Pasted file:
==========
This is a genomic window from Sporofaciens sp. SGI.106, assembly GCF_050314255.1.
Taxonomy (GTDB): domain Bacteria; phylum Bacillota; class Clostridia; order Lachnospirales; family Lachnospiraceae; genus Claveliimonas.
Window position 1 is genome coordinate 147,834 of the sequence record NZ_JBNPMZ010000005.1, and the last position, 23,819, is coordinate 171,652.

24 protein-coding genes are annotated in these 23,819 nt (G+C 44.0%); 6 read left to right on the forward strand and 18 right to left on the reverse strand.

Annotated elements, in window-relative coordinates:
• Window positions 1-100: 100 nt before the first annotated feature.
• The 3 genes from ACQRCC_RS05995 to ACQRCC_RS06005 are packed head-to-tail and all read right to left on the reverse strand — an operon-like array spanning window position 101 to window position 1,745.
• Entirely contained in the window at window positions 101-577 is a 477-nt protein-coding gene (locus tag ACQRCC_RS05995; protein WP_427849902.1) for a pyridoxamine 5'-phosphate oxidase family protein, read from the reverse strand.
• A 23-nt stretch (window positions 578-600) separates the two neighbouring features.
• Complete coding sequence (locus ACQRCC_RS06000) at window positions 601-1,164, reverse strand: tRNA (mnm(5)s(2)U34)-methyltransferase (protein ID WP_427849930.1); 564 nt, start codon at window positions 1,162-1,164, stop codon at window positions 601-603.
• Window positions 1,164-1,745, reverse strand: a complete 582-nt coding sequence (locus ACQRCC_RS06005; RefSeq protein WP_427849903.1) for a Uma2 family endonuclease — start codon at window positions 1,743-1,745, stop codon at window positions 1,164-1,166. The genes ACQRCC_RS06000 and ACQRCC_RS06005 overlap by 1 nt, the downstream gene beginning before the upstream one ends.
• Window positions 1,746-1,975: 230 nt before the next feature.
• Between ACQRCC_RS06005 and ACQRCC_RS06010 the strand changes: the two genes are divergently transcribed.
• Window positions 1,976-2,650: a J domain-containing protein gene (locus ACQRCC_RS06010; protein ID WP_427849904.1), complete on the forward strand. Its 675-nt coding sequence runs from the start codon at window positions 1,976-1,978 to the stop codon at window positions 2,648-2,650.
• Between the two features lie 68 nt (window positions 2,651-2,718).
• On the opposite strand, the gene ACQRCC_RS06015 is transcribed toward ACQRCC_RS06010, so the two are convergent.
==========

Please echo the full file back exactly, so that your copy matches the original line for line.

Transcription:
This is a genomic window from Sporofaciens sp. SGI.106, assembly GCF_050314255.1.
Taxonomy (GTDB): domain Bacteria; phylum Bacillota; class Clostridia; order Lachnospirales; family Lachnospiraceae; genus Claveliimonas.
Window position 1 is genome coordinate 147,834 of the sequence record NZ_JBNPMZ010000005.1, and the last position, 23,819, is coordinate 171,652.

24 protein-coding genes are annotated in these 23,819 nt (G+C 44.0%); 6 read left to right on the forward strand and 18 right to left on the reverse strand.

Annotated elements, in window-relative coordinates:
• Window positions 1-100: 100 nt before the first annotated feature.
• The 3 genes from ACQRCC_RS05995 to ACQRCC_RS06005 are packed head-to-tail and all read right to left on the reverse strand — an operon-like array spanning window position 101 to window position 1,745.
• Entirely contained in the window at window positions 101-577 is a 477-nt protein-coding gene (locus tag ACQRCC_RS05995; protein WP_427849902.1) for a pyridoxamine 5'-phosphate oxidase family protein, read from the reverse strand.
• A 23-nt stretch (window positions 578-600) separates the two neighbouring features.
• Complete coding sequence (locus ACQRCC_RS06000) at window positions 601-1,164, reverse strand: tRNA (mnm(5)s(2)U34)-methyltransferase (protein ID WP_427849930.1); 564 nt, start codon at window positions 1,162-1,164, stop codon at window positions 601-603.
• Window positions 1,164-1,745, reverse strand: a complete 582-nt coding sequence (locus ACQRCC_RS06005; RefSeq protein WP_427849903.1) for a Uma2 family endonuclease — start codon at window positions 1,743-1,745, stop codon at window positions 1,164-1,166. The genes ACQRCC_RS06000 and ACQRCC_RS06005 overlap by 1 nt, the downstream gene beginning before the upstream one ends.
• Window positions 1,746-1,975: 230 nt before the next feature.
• Between ACQRCC_RS06005 and ACQRCC_RS06010 the strand changes: the two genes are divergently transcribed.
• Window positions 1,976-2,650: a J domain-containing protein gene (locus ACQRCC_RS06010; protein ID WP_427849904.1), complete on the forward strand. Its 675-nt coding sequence runs from the start codon at window positions 1,976-1,978 to the stop codon at window positions 2,648-2,650.
• Between the two features lie 68 nt (window positions 2,651-2,718).
• On the opposite strand, the gene ACQRCC_RS06015 is transcribed toward ACQRCC_RS06010, so the two are convergent.